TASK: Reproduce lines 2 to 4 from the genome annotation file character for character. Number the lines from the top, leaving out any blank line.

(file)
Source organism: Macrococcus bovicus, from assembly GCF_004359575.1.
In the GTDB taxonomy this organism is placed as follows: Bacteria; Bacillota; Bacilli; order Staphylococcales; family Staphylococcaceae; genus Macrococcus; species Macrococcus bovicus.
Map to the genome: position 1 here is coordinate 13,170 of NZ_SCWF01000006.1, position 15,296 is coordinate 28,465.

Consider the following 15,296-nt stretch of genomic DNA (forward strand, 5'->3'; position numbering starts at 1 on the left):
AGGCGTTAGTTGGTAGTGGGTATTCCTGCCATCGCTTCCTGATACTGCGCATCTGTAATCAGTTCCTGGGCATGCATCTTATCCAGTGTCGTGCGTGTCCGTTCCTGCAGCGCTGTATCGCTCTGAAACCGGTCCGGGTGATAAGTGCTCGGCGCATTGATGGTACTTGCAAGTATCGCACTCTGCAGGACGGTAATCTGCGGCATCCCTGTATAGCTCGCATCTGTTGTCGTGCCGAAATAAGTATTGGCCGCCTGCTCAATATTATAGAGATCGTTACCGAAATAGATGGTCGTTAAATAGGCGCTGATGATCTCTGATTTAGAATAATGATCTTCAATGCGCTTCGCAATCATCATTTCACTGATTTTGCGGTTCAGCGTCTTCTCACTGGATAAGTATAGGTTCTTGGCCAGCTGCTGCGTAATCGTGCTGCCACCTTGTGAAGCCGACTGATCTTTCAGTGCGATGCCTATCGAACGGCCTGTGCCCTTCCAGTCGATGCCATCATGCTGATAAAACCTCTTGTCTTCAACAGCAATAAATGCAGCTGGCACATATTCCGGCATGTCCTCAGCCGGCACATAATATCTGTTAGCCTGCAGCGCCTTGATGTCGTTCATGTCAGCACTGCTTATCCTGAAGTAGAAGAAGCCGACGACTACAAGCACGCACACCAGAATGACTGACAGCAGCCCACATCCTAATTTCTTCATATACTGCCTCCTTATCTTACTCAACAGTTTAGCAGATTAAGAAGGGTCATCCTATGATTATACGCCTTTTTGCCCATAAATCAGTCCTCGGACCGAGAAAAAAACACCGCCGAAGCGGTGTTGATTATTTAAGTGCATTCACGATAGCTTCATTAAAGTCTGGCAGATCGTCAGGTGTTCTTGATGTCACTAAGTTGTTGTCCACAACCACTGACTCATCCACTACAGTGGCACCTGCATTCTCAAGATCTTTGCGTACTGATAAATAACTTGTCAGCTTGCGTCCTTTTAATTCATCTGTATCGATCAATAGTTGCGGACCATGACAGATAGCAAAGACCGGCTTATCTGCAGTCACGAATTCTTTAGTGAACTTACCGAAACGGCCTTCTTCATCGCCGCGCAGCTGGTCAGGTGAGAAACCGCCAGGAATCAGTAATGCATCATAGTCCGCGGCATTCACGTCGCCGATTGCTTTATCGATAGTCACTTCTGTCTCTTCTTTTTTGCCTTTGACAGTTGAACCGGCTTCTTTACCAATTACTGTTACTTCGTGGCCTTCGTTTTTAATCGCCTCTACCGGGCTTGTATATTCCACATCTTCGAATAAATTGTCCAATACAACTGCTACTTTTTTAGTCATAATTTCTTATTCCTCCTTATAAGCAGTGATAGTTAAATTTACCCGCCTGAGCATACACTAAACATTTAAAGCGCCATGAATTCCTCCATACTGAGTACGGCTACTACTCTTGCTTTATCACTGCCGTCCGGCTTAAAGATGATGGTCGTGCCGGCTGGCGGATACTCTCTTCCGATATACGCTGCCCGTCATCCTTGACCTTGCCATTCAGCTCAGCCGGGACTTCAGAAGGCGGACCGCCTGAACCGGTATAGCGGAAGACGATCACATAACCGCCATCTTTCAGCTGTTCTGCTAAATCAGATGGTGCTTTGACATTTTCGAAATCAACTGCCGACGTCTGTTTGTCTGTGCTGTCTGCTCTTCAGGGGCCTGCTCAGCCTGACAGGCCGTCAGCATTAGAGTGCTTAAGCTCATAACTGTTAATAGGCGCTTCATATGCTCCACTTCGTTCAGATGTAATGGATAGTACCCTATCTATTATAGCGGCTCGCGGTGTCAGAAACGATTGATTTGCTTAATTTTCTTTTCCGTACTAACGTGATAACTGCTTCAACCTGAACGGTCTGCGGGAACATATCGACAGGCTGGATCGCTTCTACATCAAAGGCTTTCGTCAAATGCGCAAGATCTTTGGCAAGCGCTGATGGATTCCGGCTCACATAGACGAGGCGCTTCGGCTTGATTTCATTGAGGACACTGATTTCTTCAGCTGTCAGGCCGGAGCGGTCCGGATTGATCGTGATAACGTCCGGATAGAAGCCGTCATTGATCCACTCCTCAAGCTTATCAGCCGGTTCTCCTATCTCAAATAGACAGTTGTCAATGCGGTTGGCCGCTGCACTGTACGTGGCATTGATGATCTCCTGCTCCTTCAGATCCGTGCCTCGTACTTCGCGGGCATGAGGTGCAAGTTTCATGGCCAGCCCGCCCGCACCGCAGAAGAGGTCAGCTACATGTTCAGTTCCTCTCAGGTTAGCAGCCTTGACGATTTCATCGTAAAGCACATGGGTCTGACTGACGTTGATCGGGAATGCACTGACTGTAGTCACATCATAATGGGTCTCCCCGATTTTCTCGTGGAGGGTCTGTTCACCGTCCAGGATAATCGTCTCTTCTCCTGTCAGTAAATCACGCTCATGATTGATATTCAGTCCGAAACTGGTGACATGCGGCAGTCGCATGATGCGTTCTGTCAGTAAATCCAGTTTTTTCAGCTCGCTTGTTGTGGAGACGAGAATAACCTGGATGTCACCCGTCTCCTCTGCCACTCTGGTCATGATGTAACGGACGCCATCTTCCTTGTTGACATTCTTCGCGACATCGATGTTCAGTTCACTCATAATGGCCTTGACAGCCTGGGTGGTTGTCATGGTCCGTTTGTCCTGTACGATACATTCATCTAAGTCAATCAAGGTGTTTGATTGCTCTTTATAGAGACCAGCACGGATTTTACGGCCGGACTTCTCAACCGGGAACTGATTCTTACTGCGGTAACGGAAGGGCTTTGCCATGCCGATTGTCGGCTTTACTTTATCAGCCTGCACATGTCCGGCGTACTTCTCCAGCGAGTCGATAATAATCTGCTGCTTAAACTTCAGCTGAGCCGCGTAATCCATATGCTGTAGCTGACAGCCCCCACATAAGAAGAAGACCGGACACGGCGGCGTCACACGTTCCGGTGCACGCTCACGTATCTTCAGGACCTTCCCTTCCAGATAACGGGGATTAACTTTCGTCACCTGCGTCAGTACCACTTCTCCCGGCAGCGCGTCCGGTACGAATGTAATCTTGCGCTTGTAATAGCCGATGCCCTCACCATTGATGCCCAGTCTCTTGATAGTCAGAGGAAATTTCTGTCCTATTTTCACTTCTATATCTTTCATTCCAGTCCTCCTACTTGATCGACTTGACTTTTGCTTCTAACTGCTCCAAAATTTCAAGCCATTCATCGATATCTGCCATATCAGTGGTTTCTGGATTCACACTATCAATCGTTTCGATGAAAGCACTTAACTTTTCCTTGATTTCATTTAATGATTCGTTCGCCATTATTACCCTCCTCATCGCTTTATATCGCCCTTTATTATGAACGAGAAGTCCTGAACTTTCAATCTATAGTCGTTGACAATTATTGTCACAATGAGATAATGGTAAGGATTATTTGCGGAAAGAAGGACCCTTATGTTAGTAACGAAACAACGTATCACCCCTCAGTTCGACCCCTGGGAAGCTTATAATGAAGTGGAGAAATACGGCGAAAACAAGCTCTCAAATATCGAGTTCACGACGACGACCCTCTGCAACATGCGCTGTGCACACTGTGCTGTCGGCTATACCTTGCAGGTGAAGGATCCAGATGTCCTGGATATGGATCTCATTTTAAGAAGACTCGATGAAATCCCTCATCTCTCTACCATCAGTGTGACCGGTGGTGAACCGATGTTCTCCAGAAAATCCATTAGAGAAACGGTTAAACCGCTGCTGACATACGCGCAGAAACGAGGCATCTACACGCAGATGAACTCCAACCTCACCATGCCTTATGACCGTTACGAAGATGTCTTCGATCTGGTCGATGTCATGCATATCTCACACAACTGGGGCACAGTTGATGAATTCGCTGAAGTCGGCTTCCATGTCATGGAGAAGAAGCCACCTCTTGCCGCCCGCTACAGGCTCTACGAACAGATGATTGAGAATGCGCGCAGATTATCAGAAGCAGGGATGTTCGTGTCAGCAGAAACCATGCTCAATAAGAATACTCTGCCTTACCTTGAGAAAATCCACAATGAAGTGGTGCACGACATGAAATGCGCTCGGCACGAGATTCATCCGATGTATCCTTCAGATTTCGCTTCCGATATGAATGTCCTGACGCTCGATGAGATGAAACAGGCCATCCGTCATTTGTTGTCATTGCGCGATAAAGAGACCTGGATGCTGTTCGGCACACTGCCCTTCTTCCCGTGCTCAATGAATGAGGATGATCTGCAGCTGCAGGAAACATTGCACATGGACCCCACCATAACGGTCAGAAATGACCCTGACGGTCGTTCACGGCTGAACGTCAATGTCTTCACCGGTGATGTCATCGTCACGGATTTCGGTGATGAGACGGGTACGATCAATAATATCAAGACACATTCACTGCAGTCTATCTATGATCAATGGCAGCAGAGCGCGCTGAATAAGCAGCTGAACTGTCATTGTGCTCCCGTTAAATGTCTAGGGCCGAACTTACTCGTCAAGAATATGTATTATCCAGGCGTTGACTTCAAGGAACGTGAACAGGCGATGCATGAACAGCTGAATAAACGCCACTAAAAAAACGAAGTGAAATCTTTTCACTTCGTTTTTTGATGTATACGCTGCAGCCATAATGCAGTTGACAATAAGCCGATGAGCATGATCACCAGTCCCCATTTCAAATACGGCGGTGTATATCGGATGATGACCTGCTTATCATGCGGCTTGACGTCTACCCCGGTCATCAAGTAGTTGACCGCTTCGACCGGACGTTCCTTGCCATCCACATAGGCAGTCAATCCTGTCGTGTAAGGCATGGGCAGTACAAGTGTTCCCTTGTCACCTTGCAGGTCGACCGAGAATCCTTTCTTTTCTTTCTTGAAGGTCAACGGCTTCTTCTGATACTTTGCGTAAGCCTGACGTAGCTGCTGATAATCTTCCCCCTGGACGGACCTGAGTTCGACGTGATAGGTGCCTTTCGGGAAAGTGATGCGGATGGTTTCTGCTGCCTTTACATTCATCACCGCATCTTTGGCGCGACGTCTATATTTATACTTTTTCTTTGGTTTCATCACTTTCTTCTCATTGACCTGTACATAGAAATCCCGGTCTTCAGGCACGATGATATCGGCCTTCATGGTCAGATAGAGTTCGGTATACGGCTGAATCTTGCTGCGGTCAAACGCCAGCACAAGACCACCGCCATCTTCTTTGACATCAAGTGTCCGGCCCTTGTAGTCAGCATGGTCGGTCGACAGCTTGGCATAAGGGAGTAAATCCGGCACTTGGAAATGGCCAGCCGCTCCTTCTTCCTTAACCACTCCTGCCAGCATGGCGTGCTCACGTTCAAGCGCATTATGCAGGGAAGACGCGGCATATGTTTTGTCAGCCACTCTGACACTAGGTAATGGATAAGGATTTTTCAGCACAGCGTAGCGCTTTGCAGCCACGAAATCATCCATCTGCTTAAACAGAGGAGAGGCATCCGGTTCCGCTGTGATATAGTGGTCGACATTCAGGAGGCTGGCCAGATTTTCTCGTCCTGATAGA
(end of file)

In the GTDB taxonomy this organism is placed as follows: Bacteria; Bacillota; Bacilli; order Staphylococcales; family Staphylococcaceae; genus Macrococcus; species Macrococcus bovicus.
Map to the genome: position 1 here is coordinate 13,170 of NZ_SCWF01000006.1, position 15,296 is coordinate 28,465.

Consider the following 15,296-nt stretch of genomic DNA (forward strand, 5'->3'; position numbering starts at 1 on the left):